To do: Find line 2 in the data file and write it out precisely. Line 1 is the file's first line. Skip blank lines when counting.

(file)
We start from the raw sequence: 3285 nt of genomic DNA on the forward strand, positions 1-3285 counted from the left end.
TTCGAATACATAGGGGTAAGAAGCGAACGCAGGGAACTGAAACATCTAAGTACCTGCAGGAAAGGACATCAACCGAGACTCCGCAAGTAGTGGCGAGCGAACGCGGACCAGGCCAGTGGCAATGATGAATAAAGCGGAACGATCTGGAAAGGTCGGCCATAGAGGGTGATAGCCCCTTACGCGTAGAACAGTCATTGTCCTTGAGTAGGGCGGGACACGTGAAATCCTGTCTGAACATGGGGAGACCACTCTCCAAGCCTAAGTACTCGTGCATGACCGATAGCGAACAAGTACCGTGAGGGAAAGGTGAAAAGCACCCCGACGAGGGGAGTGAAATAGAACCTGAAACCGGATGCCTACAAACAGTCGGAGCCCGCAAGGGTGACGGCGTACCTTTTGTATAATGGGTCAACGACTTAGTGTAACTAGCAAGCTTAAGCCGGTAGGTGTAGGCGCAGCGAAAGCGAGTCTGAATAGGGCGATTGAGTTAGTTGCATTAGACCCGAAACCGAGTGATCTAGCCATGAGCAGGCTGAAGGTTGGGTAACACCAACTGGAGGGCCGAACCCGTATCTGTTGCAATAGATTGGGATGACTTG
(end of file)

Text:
TTCGAATACATAGGGGTAAGAAGCGAACGCAGGGAACTGAAACATCTAAGTACCTGCAGGAAAGGACATCAACCGAGACTCCGCAAGTAGTGGCGAGCGAACGCGGACCAGGCCAGTGGCAATGATGAATAAAGCGGAACGATCTGGAAAGGTCGGCCATAGAGGGTGATAGCCCCTTACGCGTAGAACAGTCATTGTCCTTGAGTAGGGCGGGACACGTGAAATCCTGTCTGAACATGGGGAGACCACTCTCCAAGCCTAAGTACTCGTGCATGACCGATAGCGAACAAGTACCGTGAGGGAAAGGTGAAAAGCACCCCGACGAGGGGAGTGAAATAGAACCTGAAACCGGATGCCTACAAACAGTCGGAGCCCGCAAGGGTGACGGCGTACCTTTTGTATAATGGGTCAACGACTTAGTGTAACTAGCAAGCTTAAGCCGGTAGGTGTAGGCGCAGCGAAAGCGAGTCTGAATAGGGCGATTGAGTTAGTTGCATTAGACCCGAAACCGAGTGATCTAGCCATGAGCAGGCTGAAGGTTGGGTAACACCAACTGGAGGGCCGAACCCGTATCTGTTGCAATAGATTGGGATGACTTG